Wawa Welcome America arrived in the Northeast on Saturday, showcasing local music and food.
The heat was scorching and the sun unforgiving, but that didn’t stop Northeast Philadelphia from having a good time.
Wawa Welcome America came to the Northeast for the first time Saturday, giving a stage (or more accurately, two stages) to local musical acts. It was hosted at Pennypack on the Delaware Park along the scenic riverfront.
More than a thousand Northeast residents braved the peak 96-degree weather to check out live music, good food and community vendors. Local volunteers poured their blood, sweat and tears into making the event happen for months.
“The Kid’s Corner was a hit, the community corridor was a hit, the bands were awesome, we have a ton of great volunteers and people really showed up today,” said Tara Gontek of the planning committee.
The event started five or six years ago as a seed in Jim Lopardo’s mind. Lopardo of Sandbox Music Group and SawTown Tavern wanted to create a local festival that highlights local music.
At first he pictured a small shindig in Disston Park, but he connected with what is now known as Riverfront North Partnership, and the event ballooned from there. RNP and Councilman Bobby Henon helped connect the event to Wawa Welcome America, bringing the Philly-famous music festival to the Northeast.
SawTown Tavern hosts open mic nights where he connected with many local artists and invited them to perform.
“People need to hear these bands,” he said. “I wanted to make a diverse lineup with all different styles of music.”
Adventure Lost was one of many bands that proved that sentiment. Singer Jack Faracchio, wearing a dark T-shirt and jeans despite the heat, kept the energy pumping with bandmates Johnathan Sellers and Larry Iaccio. Faracchio, who left the stage to jam out with people in the audience during their self-proclaimed pop-progressive set, said they get their energy from one place.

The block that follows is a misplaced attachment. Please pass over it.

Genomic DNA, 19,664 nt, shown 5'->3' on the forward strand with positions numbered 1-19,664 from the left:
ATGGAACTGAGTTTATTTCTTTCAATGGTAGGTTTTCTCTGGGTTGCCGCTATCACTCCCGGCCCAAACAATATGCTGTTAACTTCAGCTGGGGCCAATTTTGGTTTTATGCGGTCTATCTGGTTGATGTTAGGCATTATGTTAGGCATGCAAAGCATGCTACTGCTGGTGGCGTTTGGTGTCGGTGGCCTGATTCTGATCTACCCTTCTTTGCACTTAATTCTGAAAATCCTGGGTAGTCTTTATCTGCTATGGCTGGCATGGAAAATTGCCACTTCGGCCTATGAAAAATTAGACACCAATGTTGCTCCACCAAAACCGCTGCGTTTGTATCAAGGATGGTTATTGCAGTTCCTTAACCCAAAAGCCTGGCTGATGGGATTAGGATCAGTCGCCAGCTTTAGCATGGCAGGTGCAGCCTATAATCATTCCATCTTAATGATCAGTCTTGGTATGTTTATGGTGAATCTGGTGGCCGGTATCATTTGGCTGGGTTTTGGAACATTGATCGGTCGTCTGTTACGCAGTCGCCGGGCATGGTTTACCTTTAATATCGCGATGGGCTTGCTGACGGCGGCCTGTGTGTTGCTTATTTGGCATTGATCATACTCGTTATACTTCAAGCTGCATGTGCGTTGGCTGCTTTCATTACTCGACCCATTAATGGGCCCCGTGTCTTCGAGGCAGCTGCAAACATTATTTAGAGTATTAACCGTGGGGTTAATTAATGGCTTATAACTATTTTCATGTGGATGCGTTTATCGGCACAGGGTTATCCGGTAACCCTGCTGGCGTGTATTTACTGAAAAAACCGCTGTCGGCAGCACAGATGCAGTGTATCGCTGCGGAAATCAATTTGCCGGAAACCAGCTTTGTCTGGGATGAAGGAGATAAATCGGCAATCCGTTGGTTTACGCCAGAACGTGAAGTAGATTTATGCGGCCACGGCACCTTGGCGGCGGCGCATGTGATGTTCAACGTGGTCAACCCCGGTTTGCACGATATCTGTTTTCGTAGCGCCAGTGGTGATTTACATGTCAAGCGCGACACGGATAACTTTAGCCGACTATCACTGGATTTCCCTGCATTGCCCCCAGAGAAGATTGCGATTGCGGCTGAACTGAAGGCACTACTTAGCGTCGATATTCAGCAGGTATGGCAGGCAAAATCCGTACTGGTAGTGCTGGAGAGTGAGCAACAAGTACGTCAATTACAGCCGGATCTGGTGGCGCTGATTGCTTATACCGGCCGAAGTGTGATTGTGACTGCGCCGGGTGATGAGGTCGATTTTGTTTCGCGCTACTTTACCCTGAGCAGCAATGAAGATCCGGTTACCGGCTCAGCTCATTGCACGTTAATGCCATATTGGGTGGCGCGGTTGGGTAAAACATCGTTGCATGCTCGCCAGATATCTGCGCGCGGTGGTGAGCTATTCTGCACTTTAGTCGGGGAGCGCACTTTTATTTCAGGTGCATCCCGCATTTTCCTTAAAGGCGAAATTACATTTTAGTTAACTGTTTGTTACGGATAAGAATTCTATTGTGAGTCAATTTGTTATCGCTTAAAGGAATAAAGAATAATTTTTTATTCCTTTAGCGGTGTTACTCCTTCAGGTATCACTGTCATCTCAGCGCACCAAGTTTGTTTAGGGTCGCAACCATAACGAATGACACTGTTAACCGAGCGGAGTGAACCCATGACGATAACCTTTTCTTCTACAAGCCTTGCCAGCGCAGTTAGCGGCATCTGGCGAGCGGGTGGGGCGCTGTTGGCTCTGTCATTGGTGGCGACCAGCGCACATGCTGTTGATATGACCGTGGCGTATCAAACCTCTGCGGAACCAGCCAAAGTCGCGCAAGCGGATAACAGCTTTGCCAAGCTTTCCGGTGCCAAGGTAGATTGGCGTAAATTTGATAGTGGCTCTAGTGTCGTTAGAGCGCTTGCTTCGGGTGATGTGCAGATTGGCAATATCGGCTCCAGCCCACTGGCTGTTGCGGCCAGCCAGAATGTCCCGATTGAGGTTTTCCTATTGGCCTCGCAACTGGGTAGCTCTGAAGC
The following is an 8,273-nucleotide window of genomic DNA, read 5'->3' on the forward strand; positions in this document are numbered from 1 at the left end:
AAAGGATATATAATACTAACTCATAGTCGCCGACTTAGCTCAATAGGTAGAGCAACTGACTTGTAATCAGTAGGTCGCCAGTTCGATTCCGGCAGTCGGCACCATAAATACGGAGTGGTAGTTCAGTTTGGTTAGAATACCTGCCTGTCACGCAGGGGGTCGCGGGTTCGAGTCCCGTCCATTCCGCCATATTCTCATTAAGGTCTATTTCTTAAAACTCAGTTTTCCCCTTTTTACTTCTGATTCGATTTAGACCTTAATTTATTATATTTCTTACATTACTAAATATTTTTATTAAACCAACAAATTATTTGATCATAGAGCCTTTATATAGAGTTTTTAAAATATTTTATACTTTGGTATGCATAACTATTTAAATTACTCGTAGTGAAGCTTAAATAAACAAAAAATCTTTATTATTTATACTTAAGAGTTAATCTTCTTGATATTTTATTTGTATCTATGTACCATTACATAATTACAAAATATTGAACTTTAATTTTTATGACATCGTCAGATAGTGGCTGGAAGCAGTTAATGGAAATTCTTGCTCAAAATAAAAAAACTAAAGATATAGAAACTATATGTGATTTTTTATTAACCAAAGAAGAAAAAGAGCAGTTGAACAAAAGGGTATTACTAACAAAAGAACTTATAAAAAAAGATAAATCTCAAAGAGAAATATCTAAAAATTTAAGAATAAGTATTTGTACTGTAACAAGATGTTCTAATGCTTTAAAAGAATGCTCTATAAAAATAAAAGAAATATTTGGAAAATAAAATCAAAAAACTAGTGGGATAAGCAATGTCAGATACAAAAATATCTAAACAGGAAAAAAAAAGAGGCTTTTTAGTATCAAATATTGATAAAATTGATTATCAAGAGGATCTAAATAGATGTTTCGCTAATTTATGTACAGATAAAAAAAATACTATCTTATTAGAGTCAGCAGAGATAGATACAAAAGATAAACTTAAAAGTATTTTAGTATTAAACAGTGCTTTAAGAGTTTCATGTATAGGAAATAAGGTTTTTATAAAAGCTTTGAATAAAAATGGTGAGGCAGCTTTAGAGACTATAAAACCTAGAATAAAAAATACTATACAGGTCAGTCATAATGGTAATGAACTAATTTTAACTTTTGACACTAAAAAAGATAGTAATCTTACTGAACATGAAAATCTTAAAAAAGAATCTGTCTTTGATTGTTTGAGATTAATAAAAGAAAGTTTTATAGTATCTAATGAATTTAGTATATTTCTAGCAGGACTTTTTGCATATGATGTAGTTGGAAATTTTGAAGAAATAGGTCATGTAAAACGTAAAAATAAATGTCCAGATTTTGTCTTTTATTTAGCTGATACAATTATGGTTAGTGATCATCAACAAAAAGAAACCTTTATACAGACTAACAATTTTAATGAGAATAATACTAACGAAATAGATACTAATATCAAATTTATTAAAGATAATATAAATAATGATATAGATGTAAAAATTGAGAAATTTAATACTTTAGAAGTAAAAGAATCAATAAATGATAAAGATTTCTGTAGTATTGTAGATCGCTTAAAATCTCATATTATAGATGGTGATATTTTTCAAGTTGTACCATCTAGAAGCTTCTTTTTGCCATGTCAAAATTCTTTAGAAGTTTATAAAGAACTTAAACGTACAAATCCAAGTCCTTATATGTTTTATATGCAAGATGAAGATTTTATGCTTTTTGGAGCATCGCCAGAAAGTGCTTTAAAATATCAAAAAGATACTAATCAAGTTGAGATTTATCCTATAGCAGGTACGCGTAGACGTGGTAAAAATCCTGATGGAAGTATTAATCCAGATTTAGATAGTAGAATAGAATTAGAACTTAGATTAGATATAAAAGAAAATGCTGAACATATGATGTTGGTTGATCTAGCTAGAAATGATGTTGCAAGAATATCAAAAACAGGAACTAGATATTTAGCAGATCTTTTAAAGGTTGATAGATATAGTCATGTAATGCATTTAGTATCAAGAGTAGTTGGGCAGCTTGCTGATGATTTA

“La Colombe special brand dark roast,” he joked.
“Or the audience,” Iaccio corrected him.
“The audience is where we get the energy,” Faracchio said. “They responded well the first few songs and they just made us want to perform better.”
Members of Philadelphia-based acoustic rock band The Wayside Shakeup were used to performing in the heat. When they were invited through a connection with Lopardo, they jumped at the chance to perform.
“It’s a great event,” said Chris D’Antonio of the band. “Hopefully it’s something that happens every year.”
Both Adventure Lost and The Wayside Shakeup have their music available on Spotify and Bandcamp.
The soupy weather may have thrown an unprecedented curveball at the proceedings, but Lopardo considers it a success.
“I think if it was 10 degrees cooler even more people would have come out,” Gontek said.
Lopardo and Gontek acknowledged the lack of parking was an issue that will hopefully be improved next year, so that festival-goers won’t be asked to walk upward of a quarter of a mile in the sweltering heat.
“Now we know what to address next year, and I think everyone is committed to it,” he said.
One of the main goals of the festival was to give awareness to the park itself. Gontek said one of the main questions they had received was where the park was located.
“How many of you are at this park for the first time today?” Gontek asked the crowd to many raised hands. “So now you know, and I hope you will come back. It’s a beautiful park, and could we ask for better scenery?”
This isn’t the last event the park will see this summer. Upcoming summer events include free outdoor movies, a couple of Bikes, Beans & Beers and Paws By the River. Check out what’s going on at the riverfront at riverfrontnorth.org/events.
The day kicked off at 10 a.m. with yoga on the pier with instructor Marghi Insignares. An area called Kid’s Corner kept the youngsters busy, and Kathy O’Connell, host of WXPN’s radio show Kid’s Corner, stopped by to keep them entertained. ••